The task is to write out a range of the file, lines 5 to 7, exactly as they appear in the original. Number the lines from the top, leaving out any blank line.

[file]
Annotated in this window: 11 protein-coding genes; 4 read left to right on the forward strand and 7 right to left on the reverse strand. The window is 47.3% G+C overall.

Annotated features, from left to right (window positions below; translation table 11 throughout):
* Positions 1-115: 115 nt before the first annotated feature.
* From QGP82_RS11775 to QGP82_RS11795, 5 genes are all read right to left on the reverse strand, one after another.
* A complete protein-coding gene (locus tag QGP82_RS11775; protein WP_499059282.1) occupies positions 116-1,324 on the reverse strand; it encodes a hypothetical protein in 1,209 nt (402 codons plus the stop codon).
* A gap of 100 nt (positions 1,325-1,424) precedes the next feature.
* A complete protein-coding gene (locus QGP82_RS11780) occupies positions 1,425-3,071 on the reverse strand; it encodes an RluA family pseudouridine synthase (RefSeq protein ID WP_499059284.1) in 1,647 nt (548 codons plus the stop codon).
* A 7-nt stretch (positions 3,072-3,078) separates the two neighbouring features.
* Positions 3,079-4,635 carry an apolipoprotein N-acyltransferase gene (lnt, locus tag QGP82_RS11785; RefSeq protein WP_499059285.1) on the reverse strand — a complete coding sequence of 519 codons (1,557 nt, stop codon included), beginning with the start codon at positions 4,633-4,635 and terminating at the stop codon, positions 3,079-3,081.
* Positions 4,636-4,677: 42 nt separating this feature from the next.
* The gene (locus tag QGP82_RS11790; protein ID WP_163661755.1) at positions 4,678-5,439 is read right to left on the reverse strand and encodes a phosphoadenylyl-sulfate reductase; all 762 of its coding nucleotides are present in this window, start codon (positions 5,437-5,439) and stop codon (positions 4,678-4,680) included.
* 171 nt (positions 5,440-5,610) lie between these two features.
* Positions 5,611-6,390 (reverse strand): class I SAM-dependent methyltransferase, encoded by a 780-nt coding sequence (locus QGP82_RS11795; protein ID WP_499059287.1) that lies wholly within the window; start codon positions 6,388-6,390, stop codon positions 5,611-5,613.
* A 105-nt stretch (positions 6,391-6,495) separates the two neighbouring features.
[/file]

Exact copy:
* A complete protein-coding gene (locus tag QGP82_RS11775; protein WP_499059282.1) occupies positions 116-1,324 on the reverse strand; it encodes a hypothetical protein in 1,209 nt (402 codons plus the stop codon).
* A gap of 100 nt (positions 1,325-1,424) precedes the next feature.
* A complete protein-coding gene (locus QGP82_RS11780) occupies positions 1,425-3,071 on the reverse strand; it encodes an RluA family pseudouridine synthase (RefSeq protein ID WP_499059284.1) in 1,647 nt (548 codons plus the stop codon).